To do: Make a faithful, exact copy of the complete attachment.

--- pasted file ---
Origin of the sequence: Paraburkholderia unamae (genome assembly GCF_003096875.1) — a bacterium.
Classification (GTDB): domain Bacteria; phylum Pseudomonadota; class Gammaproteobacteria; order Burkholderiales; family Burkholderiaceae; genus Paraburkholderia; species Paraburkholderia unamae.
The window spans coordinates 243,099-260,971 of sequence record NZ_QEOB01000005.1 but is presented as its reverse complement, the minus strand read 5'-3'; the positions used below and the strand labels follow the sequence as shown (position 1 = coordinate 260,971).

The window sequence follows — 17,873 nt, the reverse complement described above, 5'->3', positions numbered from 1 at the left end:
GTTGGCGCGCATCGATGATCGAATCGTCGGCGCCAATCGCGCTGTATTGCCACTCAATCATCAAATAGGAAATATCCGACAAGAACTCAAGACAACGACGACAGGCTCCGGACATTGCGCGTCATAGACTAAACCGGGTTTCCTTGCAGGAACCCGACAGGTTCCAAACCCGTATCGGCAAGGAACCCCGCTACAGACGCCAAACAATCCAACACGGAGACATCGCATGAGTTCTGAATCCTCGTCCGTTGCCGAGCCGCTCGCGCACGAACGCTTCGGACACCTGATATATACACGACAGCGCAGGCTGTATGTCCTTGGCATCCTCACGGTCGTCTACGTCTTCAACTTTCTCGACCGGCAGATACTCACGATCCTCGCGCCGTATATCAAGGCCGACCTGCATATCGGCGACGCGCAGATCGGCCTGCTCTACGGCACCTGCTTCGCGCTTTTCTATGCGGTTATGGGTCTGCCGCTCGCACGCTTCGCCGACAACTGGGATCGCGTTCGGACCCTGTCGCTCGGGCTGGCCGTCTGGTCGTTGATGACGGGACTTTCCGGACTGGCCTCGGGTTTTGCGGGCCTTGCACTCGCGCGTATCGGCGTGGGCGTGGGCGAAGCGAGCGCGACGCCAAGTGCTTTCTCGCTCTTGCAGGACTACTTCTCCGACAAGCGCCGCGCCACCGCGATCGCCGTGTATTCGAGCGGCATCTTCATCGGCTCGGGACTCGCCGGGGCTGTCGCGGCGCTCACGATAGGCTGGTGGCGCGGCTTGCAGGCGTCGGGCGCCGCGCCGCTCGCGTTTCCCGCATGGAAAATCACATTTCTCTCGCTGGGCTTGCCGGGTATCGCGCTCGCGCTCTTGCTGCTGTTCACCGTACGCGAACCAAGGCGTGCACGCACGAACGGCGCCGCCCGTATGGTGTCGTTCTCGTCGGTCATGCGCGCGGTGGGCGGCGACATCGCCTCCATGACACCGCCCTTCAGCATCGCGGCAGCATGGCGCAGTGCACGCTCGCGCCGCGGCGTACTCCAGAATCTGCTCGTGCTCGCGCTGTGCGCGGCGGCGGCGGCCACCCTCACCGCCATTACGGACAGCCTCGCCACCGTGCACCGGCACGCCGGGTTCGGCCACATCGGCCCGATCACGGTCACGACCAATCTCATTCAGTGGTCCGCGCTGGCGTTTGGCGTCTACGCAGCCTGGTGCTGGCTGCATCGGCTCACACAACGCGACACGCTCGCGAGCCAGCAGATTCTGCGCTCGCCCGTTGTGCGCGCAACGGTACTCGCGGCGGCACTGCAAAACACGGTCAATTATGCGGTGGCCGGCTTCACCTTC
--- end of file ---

Origin of the sequence: Paraburkholderia unamae (genome assembly GCF_003096875.1) — a bacterium.
Classification (GTDB): domain Bacteria; phylum Pseudomonadota; class Gammaproteobacteria; order Burkholderiales; family Burkholderiaceae; genus Paraburkholderia; species Paraburkholderia unamae.
The window spans coordinates 243,099-260,971 of sequence record NZ_QEOB01000005.1 but is presented as its reverse complement, the minus strand read 5'-3'; the positions used below and the strand labels follow the sequence as shown (position 1 = coordinate 260,971).

The window sequence follows — 17,873 nt, the reverse complement described above, 5'->3', positions numbered from 1 at the left end:
GTTGGCGCGCATCGATGATCGAATCGTCGGCGCCAATCGCGCTGTATTGCCACTCAATCATCAAATAGGAAATATCCGACAAGAACTCAAGACAACGACGACAGGCTCCGGACATTGCGCGTCATAGACTAAACCGGGTTTCCTTGCAGGAACCCGACAGGTTCCAAACCCGTATCGGCAAGGAACCCCGCTACAGACGCCAAACAATCCAACACGGAGACATCGCATGAGTTCTGAATCCTCGTCCGTTGCCGAGCCGCTCGCGCACGAACGCTTCGGACACCTGATATATACACGACAGCGCAGGCTGTATGTCCTTGGCATCCTCACGGTCGTCTACGTCTTCAACTTTCTCGACCGGCAGATACTCACGATCCTCGCGCCGTATATCAAGGCCGACCTGCATATCGGCGACGCGCAGATCGGCCTGCTCTACGGCACCTGCTTCGCGCTTTTCTATGCGGTTATGGGTCTGCCGCTCGCACGCTTCGCCGACAACTGGGATCGCGTTCGGACCCTGTCGCTCGGGCTGGCCGTCTGGTCGTTGATGACGGGACTTTCCGGACTGGCCTCGGGTTTTGCGGGCCTTGCACTCGCGCGTATCGGCGTGGGCGTGGGCGAAGCGAGCGCGACGCCAAGTGCTTTCTCGCTCTTGCAGGACTACTTCTCCGACAAGCGCCGCGCCACCGCGATCGCCGTGTATTCGAGCGGCATCTTCATCGGCTCGGGACTCGCCGGGGCTGTCGCGGCGCTCACGATAGGCTGGTGGCGCGGCTTGCAGGCGTCGGGCGCCGCGCCGCTCGCGTTTCCCGCATGGAAAATCACATTTCTCTCGCTGGGCTTGCCGGGTATCGCGCTCGCGCTCTTGCTGCTGTTCACCGTACGCGAACCAAGGCGTGCACGCACGAACGGCGCCGCCCGTATGGTGTCGTTCTCGTCGGTCATGCGCGCGGTGGGCGGCGACATCGCCTCCATGACACCGCCCTTCAGCATCGCGGCAGCATGGCGCAGTGCACGCTCGCGCCGCGGCGTACTCCAGAATCTGCTCGTGCTCGCGCTGTGCGCGGCGGCGGCGGCCACCCTCACCGCCATTACGGACAGCCTCGCCACCGTGCACCGGCACGCCGGGTTCGGCCACATCGGCCCGATCACGGTCACGACCAATCTCATTCAGTGGTCCGCGCTGGCGTTTGGCGTCTACGCAGCCTGGTGCTGGCTGCATCGGCTCACACAACGCGACACGCTCGCGAGCCAGCAGATTCTGCGCTCGCCCGTTGTGCGCGCAACGGTACTCGCGGCGGCACTGCAAAACACGGTCAATTATGCGGTGGCCGGCTTCACCTTC